As Washington looks to counter Beijing’s ambitions, one good idea is to unleash the U.S. Coast Guard, which could and should play a larger role in preserving order in the Pacific. The recent appearance of a 200-ship Chinese “fishing” flotilla in the South China Sea, loitering in Beijing-claimed waters and intimidating regional states, shows the urgency of addressing China’s maritime predations.
The U.S. and Taiwan took a good first step last month by signing an agreement that will allow the two countries’ coast guards to work together more closely. Beijing immediately denounced the U.S.-Taiwan memorandum of understanding. Earlier this year China enacted a law authorizing its own coast guard to fire on foreign vessels entering its “territorial waters,” which it defines far more extensively than those recognized by international law.
This is Beijing’s latest foray into the “gray zone,” the space between peace and war that has become the preferred operating environment for the world’s tyrannies. From Russia’s use of “little green men” (mercenaries and partisans) to infiltrate Crimea and eastern Ukraine and Iran’s reliance on proxy militias across the Middle East to China’s longstanding use of its fishing fleet, revisionist powers seize ambiguity to test Western resolve and rewrite the global order in their favor.
China has long viewed its coast guard, now the world’s largest, as a tool for injecting uncertainty into encounters at sea. Beijing exploits the ostensibly civilian status of such vessels to press its territorial claims while pretending not to be escalating conflicts. Many observers have noted the similarity between Chinese coast guard and naval vessels; the only difference is the color scheme. The Chinese coast guard operates throughout the South China and East China Seas and has recently been expanding its presence in the Pacific islands.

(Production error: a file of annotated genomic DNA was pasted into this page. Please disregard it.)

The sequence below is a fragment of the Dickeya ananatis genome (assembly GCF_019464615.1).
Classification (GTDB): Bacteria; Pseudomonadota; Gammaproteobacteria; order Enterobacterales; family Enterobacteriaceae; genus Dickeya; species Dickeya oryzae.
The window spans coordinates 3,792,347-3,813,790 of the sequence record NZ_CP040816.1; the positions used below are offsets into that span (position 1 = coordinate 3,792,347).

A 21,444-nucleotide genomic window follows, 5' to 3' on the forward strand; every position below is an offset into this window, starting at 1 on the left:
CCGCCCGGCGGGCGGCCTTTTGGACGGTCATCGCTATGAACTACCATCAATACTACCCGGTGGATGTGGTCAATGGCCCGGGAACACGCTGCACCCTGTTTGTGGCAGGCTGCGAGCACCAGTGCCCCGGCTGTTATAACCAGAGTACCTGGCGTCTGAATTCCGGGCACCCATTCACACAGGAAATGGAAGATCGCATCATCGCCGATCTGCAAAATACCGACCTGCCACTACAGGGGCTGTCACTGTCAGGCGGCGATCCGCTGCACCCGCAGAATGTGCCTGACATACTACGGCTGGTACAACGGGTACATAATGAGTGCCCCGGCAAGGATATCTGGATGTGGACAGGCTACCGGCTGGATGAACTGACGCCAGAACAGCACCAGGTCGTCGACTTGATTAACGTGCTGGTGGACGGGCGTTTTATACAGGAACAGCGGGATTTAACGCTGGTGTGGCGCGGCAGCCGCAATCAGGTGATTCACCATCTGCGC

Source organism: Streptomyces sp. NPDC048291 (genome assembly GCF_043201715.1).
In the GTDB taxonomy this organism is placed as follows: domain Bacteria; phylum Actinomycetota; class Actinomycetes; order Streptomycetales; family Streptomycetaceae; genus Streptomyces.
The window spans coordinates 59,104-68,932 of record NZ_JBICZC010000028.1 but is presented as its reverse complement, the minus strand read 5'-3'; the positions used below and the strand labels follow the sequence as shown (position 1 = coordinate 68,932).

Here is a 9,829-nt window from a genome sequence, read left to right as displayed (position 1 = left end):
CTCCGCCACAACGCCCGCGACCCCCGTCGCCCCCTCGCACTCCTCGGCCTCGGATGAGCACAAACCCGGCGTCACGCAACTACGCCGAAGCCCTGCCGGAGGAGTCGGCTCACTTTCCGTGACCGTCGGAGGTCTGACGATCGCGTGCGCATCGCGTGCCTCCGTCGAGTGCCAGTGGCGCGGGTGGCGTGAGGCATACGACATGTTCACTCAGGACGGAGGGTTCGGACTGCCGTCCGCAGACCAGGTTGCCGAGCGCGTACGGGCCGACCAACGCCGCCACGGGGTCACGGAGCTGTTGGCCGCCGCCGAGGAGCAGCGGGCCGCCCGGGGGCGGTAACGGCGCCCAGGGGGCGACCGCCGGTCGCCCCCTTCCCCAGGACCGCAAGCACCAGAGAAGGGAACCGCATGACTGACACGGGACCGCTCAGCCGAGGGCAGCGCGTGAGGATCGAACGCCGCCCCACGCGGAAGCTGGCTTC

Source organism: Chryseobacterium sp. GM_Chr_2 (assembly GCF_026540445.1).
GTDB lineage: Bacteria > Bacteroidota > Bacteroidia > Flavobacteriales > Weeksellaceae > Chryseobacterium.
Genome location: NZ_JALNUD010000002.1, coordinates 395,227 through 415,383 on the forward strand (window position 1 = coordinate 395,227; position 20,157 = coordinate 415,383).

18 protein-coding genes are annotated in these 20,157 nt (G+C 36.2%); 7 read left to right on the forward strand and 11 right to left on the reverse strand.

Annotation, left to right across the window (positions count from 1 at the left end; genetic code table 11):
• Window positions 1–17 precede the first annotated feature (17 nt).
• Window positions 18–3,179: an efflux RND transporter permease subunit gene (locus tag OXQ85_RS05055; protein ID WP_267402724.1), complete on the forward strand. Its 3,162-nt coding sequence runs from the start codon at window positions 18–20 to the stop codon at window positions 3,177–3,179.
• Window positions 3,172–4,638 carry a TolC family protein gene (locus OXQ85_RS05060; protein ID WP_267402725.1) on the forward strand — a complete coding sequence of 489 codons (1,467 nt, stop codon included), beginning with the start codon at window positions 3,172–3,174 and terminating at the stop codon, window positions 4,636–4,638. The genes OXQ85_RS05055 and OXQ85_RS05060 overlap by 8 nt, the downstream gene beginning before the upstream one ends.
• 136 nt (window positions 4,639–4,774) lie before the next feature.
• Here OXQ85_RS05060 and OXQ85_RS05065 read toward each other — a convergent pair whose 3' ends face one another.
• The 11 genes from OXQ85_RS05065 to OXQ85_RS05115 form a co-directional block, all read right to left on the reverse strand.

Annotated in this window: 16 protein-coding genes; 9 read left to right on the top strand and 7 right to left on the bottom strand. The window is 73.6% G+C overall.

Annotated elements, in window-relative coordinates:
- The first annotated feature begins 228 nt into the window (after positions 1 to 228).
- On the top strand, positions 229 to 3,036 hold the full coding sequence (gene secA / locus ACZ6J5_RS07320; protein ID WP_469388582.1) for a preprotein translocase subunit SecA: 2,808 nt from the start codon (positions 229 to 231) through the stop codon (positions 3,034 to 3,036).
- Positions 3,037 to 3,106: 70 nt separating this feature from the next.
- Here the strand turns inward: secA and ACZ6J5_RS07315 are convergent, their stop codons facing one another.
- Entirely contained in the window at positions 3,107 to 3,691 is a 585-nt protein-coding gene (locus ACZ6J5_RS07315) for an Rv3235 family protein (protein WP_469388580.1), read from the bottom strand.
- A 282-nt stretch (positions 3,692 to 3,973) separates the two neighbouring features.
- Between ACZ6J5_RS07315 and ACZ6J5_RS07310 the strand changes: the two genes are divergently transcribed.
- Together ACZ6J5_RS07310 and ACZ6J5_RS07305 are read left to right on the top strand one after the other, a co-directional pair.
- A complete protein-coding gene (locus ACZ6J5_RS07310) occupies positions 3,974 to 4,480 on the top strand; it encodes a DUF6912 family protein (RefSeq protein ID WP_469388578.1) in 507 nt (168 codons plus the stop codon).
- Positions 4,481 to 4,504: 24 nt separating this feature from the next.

Thus the case for expanding the role of the U.S. Coast Guard. The smallest of the U.S. military services by budget, the Coast Guard is best known for missions of mercy, saving stranded mariners or rescuing natural-disaster victims. Its work also includes guarding oil platforms in the Persian Gulf, conducting drug interdiction in the Caribbean, and operating in the Arctic.
Commanded by the Department of Homeland Security rather than the Pentagon, except in wartime, and imbued with law-enforcement powers, a Coast Guard vessel and its crew are well-suited to counter malign activity from their Chinese counterparts. As China’s coast guard attempts to enforce territorial claims against American allies such as Japan and the Philippines and partners such as Taiwan and Vietnam, the U.S. Coast Guard can offer invaluable support.
As a quasimilitary service, its presence can help ease confrontations at sea while deterring Chinese aggression. The Coast Guard’s new Legend-class National Security Cutter is powerful enough to be the premier warship in most navies.
Yet the Coast Guard doesn’t get the resources it deserves. The service conducts a range of missions; demands are increasing on its ships, aircraft and personnel. But the budget is a paltry $12 billion, compared with $160 billion for the Navy. The Biden administration should ask Congress for additional money to cover current missions but also to add missions in the Indo-Pacific. The Coast Guard should expand its forward-deployed presence in the region, operating from bases in Japan and Guam, or from a new facility proposed for American Samoa.
China’s “gray zone” operations pose a serious threat to the free and open Indo-Pacific that the U.S. has pledged to safeguard. A well-prepared U.S. Coast Guard, operating with allies and partners in the contested waters of East Asia and the Western Pacific, would be a powerful counterweight to Beijing’s territorial ambitions.
Mr. Gray, a senior fellow at the American Foreign Policy Council, served as deputy assistant to the president and chief of staff of the National Security Council, 2019-21. He is on the Board of Visitors of the U.S. Coast Guard Academy.
Copyright ©2020 Dow Jones & Company, Inc. All Rights Reserved. 87990cbe856818d5eddac44c7b1cdeb8
Appeared in the April 8, 2021, print edition.